'I can't let this happen': Lambi explains medevac decision
AN emotional Jacqui Lambie has explained her decision to back the Federal Government in repealing Medevac laws.
Fighting back tears, the Senator said it had been a difficult decision she had worked out with the Government over the past week.
But she said she could not disclose the details due to national security reasons.
"I know that's frustrating to people. And I get that. I don't like holding things back like this," she said.
"But when I say I can't discuss it publicly due to national security concerns, I am being 100 per cent honest to you.
"My hand is on my heart and I can stand here and say that I would be putting at risk Australia's national security and national interest if I said anything else about this."
Senator Lambie said the agreement would keep borders secure without allowing sick people to die waiting for treatment.
"To those who say that doctors should make the final call on matters like this, doctors don't make our health policy," she said.
"Medevac lets the doctors make the call and the minister has an incredibly limited ability to overrule it. If you care about the Government being accountable to the people, that should bother you.
"I get that this vote will disappoint many and I apologise for that. This is a matter of conscience.
"I can't let the boats start back up and I can't let refugees die, whether it's sinking into the ocean or waiting for a doctor and I am voting to make sure that neither of these things happen."
The Medevac laws were repealed shortly after 11am this morning, with support from Senator Lambie and One Nation.
Labor's Home Affairs spokeswoman Kristina Keaneally accused the government of doing secret deals.
"Without the full details of this secret deal how on earth can Senators have a vote in this debate," she said.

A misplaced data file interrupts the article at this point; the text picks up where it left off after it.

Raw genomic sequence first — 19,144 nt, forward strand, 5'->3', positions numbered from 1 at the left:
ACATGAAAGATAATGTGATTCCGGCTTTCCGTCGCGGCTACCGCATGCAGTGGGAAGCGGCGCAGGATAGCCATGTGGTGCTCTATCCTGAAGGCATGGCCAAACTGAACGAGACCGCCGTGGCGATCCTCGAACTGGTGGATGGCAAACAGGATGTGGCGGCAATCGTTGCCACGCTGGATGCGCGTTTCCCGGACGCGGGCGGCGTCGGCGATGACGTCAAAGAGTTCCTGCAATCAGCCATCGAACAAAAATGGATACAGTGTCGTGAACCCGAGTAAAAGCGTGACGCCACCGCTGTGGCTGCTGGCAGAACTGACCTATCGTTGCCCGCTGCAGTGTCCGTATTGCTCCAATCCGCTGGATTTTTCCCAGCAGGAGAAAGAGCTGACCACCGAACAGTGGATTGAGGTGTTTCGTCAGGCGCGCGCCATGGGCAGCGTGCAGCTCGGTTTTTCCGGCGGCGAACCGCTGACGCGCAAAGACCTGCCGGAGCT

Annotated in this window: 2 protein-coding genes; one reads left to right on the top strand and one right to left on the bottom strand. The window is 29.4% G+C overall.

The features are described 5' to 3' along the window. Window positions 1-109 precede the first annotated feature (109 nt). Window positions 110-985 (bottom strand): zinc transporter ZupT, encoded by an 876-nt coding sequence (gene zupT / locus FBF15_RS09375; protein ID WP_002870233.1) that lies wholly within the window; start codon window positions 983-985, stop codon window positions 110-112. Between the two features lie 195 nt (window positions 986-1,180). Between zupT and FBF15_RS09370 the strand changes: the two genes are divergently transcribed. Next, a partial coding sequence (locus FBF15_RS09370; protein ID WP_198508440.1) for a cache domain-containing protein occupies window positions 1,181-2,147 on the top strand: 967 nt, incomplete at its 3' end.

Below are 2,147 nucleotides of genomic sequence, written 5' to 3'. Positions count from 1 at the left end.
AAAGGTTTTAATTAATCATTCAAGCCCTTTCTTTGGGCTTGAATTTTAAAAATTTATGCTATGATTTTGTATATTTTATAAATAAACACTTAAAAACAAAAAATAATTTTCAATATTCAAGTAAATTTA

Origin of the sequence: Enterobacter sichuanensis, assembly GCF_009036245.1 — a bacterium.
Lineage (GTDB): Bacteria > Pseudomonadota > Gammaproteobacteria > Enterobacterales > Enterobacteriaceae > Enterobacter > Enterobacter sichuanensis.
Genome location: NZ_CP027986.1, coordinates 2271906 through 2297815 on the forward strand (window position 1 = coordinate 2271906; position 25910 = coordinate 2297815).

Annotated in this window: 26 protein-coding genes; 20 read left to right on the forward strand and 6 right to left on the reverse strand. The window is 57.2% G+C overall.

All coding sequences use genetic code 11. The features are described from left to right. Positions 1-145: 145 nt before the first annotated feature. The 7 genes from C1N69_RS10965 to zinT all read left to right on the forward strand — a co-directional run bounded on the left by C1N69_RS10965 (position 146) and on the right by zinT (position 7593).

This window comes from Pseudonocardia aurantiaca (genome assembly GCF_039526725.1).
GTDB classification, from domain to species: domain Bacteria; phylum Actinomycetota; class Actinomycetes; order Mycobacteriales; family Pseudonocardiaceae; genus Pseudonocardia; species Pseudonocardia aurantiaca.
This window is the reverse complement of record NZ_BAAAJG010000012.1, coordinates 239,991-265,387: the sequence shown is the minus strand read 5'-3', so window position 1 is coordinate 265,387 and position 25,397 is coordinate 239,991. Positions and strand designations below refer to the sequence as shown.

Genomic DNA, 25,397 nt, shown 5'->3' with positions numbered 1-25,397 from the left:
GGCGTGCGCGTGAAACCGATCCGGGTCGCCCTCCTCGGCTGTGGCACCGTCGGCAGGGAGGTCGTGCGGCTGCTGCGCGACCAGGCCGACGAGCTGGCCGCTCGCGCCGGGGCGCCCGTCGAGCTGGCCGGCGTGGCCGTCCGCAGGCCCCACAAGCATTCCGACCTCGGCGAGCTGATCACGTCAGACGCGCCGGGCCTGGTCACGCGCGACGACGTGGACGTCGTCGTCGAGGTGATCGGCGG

"Will this start the boats again? Will this undermine border security? We simply don't know."
Senior government frontbencher Simon Birmingham said Labor's claims were "completely misleading" and "complete over reach".
"They say without their flawed Medevac laws there is no process for medical practitioners in terms of the transfer of individuals to Australia," he said.
"That is completely untrue.
"Processes for medical transfers existed prior to Medevac laws and they will continue to exist when this Bill passes the Senate."
The laws, which were passed with the support of Labor and the crossbench in the previous Parliament, make it easier for detainees on Nauru to come to Australia for medical treatment, but the Government argues the process is being abused.
Last week, Senator Lambie said she had one condition for her support and it was speculated that involved accepting New Zealand's resettlement offer.
Senator Lambie has yet to speak in the debate being held this morning, but is expected to address the chamber shortly.
Senator Pauline Hanson said One Nation would strongly support the Medevac repeal.
"They are using (Medevac) to stay in this country. How many of those people have been sent back (to Nauru)? None," she said.
"We know some of these people's problems are self inflicted, like palm oil into their penis."
Greens Senator Nick McKim said offshore detention had been designed for secrecy and the deal done to repeal Medevac would keep Australians in the dark.
"That secrecy had allowed for murders. It has allowed rapes. It has allowed for rapes. It has allowed for the sexual abuse of children," he said.